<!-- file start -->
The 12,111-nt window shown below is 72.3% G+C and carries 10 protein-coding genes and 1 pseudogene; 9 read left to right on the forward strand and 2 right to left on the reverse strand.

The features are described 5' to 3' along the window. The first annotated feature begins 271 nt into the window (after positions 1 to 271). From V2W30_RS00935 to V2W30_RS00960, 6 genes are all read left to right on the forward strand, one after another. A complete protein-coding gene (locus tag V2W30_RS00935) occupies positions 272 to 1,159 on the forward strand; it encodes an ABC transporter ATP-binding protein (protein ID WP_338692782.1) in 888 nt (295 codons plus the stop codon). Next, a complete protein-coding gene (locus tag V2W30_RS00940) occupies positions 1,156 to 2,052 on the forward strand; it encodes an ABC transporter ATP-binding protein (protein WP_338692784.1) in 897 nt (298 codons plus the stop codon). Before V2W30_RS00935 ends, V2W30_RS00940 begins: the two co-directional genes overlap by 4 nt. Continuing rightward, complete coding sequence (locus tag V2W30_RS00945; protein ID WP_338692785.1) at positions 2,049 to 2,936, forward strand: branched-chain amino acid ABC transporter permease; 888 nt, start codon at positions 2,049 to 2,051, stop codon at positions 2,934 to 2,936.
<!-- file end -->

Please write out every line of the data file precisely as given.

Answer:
The 12,111-nt window shown below is 72.3% G+C and carries 10 protein-coding genes and 1 pseudogene; 9 read left to right on the forward strand and 2 right to left on the reverse strand.

The features are described 5' to 3' along the window. The first annotated feature begins 271 nt into the window (after positions 1 to 271). From V2W30_RS00935 to V2W30_RS00960, 6 genes are all read left to right on the forward strand, one after another. A complete protein-coding gene (locus tag V2W30_RS00935) occupies positions 272 to 1,159 on the forward strand; it encodes an ABC transporter ATP-binding protein (protein ID WP_338692782.1) in 888 nt (295 codons plus the stop codon). Next, a complete protein-coding gene (locus tag V2W30_RS00940) occupies positions 1,156 to 2,052 on the forward strand; it encodes an ABC transporter ATP-binding protein (protein WP_338692784.1) in 897 nt (298 codons plus the stop codon). Before V2W30_RS00935 ends, V2W30_RS00940 begins: the two co-directional genes overlap by 4 nt. Continuing rightward, complete coding sequence (locus tag V2W30_RS00945; protein ID WP_338692785.1) at positions 2,049 to 2,936, forward strand: branched-chain amino acid ABC transporter permease; 888 nt, start codon at positions 2,049 to 2,051, stop codon at positions 2,934 to 2,936.